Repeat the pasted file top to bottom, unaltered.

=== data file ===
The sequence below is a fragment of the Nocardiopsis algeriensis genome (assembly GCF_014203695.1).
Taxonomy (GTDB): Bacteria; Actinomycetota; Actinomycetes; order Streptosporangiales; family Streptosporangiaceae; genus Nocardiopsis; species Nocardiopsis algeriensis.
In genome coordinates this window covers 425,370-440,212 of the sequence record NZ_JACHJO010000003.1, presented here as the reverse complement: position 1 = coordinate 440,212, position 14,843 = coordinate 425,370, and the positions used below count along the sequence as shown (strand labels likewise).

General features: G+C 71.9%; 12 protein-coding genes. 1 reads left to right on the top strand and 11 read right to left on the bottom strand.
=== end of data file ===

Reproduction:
The sequence below is a fragment of the Nocardiopsis algeriensis genome (assembly GCF_014203695.1).
Taxonomy (GTDB): Bacteria; Actinomycetota; Actinomycetes; order Streptosporangiales; family Streptosporangiaceae; genus Nocardiopsis; species Nocardiopsis algeriensis.
In genome coordinates this window covers 425,370-440,212 of the sequence record NZ_JACHJO010000003.1, presented here as the reverse complement: position 1 = coordinate 440,212, position 14,843 = coordinate 425,370, and the positions used below count along the sequence as shown (strand labels likewise).

General features: G+C 71.9%; 12 protein-coding genes. 1 reads left to right on the top strand and 11 read right to left on the bottom strand.